In this study, we investigate the impact of these three different \(R^2\) definitions when analysing the accuracy of PRS models on test data and illustrate their differences in the context of the generalizability to different populations. Our UK Biobank data analysis shows that phenotype predictions of standard PRS models on outoftarget populations are often considerably biased, which can even lead to negative \(R^2\) values based on the two MSPEbased definitions, strongly indicating miscalibrated predictions. On the other hand, the (squared) correlation with the phenotype may partially be preserved in some cases even when the PRS is systematically biased and poorly calibrated, as it only addresses the discriminative performance. As a consequence, resulting \(R^2\) values from the different definitions lead to considerably different results — not only regarding their absolute values, but also when using the \(R^2\) to rank different PRS models developed by competing methods. We highlight the strengths and limitations of the different \(R^2\) definitions and discuss recommendations regarding their reporting.
Methods
Different \(R^2\) definitions on test data
The coefficient of determination \(R^2\) was originally introduced as a goodnessoffit measure for linear models [24] and can be calculated in various but equivalent ways due to the variance decomposition [25]. When applied to training data in linear models, the \(R^2\) can be interpreted as the proportion of variance that is explained by the model. However, the variance decomposition does not generally hold true on test data or for nonlinear models, leading to different results depending on the choice of \(R^2\) formula. While the different formulas for the \(R^2\) on training can lead to various ways to define the \(R^2\) on test data [25], here we focus on the three most common definitions.
The first definition is given by the squared correlation \(r^2\) between the observed phenotypes \(\varvec{y}=(y_1,\dots ,y_{n_\text {test}})\) and the predictions \(\varvec{\hat{y}}=(\hat{y}_1,\dots ,\hat{y}_{n_\text {test}})\), i.e.,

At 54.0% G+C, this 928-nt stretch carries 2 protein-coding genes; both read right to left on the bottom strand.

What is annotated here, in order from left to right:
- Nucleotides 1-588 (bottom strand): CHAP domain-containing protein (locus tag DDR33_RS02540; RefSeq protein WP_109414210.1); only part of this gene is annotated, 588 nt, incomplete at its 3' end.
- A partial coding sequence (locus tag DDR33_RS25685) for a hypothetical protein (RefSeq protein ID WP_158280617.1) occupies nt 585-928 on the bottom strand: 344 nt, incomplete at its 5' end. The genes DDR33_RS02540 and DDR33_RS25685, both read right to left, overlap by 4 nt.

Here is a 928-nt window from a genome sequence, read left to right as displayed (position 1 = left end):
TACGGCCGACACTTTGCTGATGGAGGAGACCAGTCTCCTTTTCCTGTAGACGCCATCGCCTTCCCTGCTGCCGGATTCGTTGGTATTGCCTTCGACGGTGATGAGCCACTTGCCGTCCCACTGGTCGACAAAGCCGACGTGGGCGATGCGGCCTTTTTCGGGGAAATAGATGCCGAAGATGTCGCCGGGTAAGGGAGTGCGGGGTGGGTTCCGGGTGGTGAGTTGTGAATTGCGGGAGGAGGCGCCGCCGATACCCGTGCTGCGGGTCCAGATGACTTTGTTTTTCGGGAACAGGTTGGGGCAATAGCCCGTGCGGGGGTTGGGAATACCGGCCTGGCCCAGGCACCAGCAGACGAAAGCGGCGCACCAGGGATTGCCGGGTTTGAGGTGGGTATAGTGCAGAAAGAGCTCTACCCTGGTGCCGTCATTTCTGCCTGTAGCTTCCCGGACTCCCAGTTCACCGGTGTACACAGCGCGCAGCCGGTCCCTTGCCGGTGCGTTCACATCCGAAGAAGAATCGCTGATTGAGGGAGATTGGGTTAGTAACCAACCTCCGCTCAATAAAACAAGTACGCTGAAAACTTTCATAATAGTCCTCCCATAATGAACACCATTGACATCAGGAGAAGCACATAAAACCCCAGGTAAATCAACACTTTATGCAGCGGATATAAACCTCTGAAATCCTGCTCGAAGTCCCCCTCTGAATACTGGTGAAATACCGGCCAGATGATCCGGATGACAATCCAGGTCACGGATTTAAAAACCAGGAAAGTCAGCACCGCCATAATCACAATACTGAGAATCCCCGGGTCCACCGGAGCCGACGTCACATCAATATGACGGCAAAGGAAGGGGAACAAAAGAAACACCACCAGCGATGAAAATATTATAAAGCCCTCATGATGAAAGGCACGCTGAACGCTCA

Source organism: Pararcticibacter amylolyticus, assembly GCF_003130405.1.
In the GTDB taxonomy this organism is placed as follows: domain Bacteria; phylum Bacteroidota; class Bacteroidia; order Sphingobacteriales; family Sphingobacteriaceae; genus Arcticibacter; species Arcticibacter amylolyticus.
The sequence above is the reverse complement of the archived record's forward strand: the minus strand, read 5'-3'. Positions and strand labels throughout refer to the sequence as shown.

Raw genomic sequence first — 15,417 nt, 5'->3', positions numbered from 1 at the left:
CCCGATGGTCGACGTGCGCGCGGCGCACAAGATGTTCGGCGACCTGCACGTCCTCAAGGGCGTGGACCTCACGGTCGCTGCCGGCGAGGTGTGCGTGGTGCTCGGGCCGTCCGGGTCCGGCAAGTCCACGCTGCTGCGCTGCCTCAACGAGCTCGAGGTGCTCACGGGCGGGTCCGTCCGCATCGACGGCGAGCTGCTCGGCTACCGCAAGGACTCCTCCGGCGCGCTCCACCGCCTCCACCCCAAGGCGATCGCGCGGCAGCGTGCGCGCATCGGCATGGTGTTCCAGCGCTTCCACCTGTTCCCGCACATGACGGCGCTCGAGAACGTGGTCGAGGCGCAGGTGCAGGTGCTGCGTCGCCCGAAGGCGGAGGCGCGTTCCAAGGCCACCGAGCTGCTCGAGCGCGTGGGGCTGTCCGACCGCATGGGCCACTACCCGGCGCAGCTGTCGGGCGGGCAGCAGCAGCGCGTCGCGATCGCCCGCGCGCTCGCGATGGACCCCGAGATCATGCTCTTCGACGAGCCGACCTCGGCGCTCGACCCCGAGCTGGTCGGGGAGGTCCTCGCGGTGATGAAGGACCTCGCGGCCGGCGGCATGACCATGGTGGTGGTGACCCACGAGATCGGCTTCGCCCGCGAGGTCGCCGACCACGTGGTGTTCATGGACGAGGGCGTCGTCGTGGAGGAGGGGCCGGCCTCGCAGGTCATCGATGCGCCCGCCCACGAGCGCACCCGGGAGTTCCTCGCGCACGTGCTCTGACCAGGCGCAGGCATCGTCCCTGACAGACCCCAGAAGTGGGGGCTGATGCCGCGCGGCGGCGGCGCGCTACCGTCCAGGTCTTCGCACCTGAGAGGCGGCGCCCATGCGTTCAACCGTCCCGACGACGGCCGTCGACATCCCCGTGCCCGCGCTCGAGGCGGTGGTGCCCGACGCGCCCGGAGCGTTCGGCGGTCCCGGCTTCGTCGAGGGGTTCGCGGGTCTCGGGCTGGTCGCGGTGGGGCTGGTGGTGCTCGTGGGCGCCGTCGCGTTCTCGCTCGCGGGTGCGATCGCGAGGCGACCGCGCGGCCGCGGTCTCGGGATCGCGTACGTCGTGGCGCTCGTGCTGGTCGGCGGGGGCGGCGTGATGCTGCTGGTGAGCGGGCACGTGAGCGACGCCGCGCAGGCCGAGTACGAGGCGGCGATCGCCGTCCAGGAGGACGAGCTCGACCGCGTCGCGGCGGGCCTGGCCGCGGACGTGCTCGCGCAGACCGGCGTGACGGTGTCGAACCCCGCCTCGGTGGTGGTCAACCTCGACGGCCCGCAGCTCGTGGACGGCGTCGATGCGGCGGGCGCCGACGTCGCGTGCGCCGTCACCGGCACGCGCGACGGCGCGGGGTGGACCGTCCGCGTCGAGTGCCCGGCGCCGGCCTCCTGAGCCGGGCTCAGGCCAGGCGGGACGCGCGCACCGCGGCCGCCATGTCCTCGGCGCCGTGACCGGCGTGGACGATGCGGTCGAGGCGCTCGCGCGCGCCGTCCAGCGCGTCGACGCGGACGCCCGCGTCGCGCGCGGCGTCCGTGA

where \({n_\text {test}}\) is the number of individuals in the test set, and \(\bar{y}\) and \(\bar{\hat{y}}\) are the means of the observed and predicted phenotypes, respectively. Noteworthy, \(r^2\) based on Eq. (1) is always nonnegative and bounded between 0 and 1. This is the same as fitting a simple linear model with intercept on the test data with the PRS model predictions as the only covariate and computing the classical coefficient of determination for this model. The \(r^2\) value tends to be high in the presence of a strong linear correlation, regardless of whether the predictions are strongly biased and poorly calibrated. In fact, the association could even be negative. Therefore, when considering the squared correlation \(r^2\), it is recommended to additionally examine scatterplots and the correlation coefficient r itself.
Two alternative definitions of the \(R^2\) on test data, which are closer to the original modelcomparison idea of \(R^2\) (cf., [23, 26]), are based on relative comparisons of the outofsample residual sum of squares (or, equivalently, the MSPE) for the prediction model in relation to a reference model. In contrast to the squared correlation \(r^2\), which only evaluates the discrimative performance of the model, the two MSPEbased definitions of the \(R^2\) consider both discrimination and calibration of the prediction model. In case (A), the intercept model on the training data is used as a reference, leading to the definition